Hal Bidlack

Hal Bidlack

Back in the Spring of 1780, John Adams found himself in Paris. The war for American independence was ongoing, and Adams was on yet another diplomatic mission on behalf of his nascent republic. Toward the middle of May, Adams wrote another of his many, many letters to his beloved Abigail, who tended the home fires back in Massachusetts. 

As is often the case, Adams found Paris to be a magical place when it came to the arts. He wrote to Abigail, “To take a Walk in the Gardens of the Palace of the Tuilleries, and describe the Statues there, all in marble, in which the ancient Divinities and Heroes are represented with exquisite Art, would be a very pleasant Amusement, and instructive Entertainment, improving in History, Mythology, Poetry, as well as in Statuary. Another Walk in the Gardens of Versailles, would be usefull and agreable.” As you can see, spelling was a tad less specific in that era. 

Adams went on to say that he longed to devote the hours needed for a fuller study of the entire spectrum of the arts in Europe, but ultimately concluded that he must not. The arts, he decided, must await the study of a later generation. Adams wrote, “The Science of Government it is my Duty to study, more than all other Sciences: the Art of Legislation and Administration and Negotiation, ought to take Place, indeed to exclude in a manner all other Arts. — I must study Politicks and War that my sons may have liberty to study Mathematicks and Philosophy. My sons ought to study Mathematicks and Philosophy, Geography, natural History, Naval Architecture, navigation, Commerce and Agriculture, in order to give their Children a right to study Painting, Poetry, Musick, Architecture, Statuary, Tapestry and Porcelaine.”

Please take a moment and ponder the wisdom of that long-dead patriot. Adams argued that at the founding of our nation, one needed to study those subjects most directly related to the survival of the new nation — a survival that was not at all assured in 1780. Only after the fundamentals of the science of government were learned could a nation turn to other disciplines. Adams thought that his son’s generation would still need to commit to math and history, for example, as the republic would not yet be firmly on the path to success. Only in the third generation, Adams reasoned, would the times allow for the in-depth study of what today we call the arts. Adams regretted the study of the arts must await future generations. Yet in our day, the arts are again at risk, and Adams’ warning merits repeating.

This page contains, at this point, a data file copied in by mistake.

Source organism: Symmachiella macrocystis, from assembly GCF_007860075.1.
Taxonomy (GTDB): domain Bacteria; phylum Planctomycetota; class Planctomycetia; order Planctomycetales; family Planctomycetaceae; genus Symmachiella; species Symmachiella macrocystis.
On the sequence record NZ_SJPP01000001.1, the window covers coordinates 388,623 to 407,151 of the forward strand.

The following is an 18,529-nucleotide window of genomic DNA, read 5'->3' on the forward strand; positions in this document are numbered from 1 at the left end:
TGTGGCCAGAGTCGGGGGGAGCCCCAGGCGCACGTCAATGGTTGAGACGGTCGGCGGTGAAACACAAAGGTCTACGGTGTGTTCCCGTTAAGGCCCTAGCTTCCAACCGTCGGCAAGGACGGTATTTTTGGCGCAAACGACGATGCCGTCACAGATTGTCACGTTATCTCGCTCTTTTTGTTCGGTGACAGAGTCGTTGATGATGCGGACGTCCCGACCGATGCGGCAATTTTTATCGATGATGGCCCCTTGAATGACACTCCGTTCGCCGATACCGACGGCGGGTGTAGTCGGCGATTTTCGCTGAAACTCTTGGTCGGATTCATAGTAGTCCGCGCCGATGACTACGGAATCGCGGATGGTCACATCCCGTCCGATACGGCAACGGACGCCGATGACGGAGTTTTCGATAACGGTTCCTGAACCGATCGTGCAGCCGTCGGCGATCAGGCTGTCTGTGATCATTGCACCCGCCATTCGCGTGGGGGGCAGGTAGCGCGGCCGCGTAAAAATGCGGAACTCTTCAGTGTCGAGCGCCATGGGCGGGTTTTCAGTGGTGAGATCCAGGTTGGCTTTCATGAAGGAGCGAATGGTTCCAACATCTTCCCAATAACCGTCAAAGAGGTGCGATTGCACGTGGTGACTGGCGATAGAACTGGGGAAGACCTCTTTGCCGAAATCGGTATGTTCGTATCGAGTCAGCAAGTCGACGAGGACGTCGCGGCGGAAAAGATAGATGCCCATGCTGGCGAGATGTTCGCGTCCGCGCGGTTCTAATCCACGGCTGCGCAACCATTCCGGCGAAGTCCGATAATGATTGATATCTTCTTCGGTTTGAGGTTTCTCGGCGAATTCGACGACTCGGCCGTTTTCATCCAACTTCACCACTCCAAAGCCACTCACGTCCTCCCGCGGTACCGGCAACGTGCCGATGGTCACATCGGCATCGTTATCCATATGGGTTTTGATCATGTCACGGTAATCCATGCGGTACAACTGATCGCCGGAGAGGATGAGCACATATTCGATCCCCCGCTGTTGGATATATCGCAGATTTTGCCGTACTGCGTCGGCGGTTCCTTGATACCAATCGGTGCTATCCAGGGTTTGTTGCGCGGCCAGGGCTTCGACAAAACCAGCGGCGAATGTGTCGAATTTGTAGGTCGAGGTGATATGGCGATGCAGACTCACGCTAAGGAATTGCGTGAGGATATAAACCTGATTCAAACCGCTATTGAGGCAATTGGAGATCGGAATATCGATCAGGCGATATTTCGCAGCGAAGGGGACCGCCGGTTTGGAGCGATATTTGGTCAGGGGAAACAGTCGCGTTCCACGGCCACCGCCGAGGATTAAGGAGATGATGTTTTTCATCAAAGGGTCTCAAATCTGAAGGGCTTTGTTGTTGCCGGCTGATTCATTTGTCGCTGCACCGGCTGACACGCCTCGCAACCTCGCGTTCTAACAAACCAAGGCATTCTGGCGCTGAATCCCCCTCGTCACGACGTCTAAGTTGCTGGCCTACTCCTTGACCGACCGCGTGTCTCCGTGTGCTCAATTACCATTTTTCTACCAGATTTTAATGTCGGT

A recent Colorado Politics cover story powerfully examines the plight of the arts in Colorado and in the nation at large. And yet, I suspect that quite a few of our regular readers may have skipped or at best skimmed that story on their way to more “important” news about businesses and politics. And that is a pity…

The article points out that the arts have been hurt exceptionally badly by the pandemic. From Red Rocks to Shakespeare festivals to community theater, the arts have hemorrhaged money and jobs. In many ways, the arts are a canary in a nation’s cultural coal mine. I admit it pains me to argue economics in defense of the arts, as their intrinsic value to awaken, to inspire, to thrill and to touch are beyond economic calculation. But as economics are more easily quantified, I will point out that in the article it is noted that here in Colorado the arts generate $15.6 billion per year, just under 5% of Colorado’s economy. Nearly 60% of the 103,401 arts jobs here have been lost and many performing arts centers and art galleries have been forced to shut down and to furlough their staffs. Beyond the direct arts employment, thousands more jobs have been lost in the local businesses that supported the arts, such as nearby restaurants and bars, as well as the suppliers to such businesses and the hotels and other businesses dependent on the arts. I have actor friends who have found themselves not only out of work in theater jobs, but also in the “regular” jobs (such as food service) they often took between gigs. In my own case, after 25 years of performing a one-man show as Alexander Hamilton across the nation, I have found 100% of my gigs cancelled.

Even if you never visit an art museum or see a play (and you should, once this COVID issue is behind us), you live in a society enriched by the presence of the arts. The sculptor Yaacov Agam once said, “There are two distinct languages. There is the verbal, which separates people… and there is the visual that is understood by everybody.” And painter Thomas Kinkade noted, “art transcends cultural boundaries.” The arts add to our society in an important way, which is why I hope that Congress will soon pass the “Save our Stages Act,” which would support the arts nationally. 

The economic impact of the arts is significant, but the cultural impact may well be even greater. So please support the arts, perhaps with a donation to a favorite Colorado arts entity, and recall the words of Marc Chagall, who said, “great art picks up where nature ends.” Supporting the arts in Colorado is not only in our economic self-interest but is good for our souls.

Hal Bidlack is a retired professor of political science and a retired Air Force lieutenant colonel who taught more than 17 years at the U.S. Air Force Academy in Colorado Springs.

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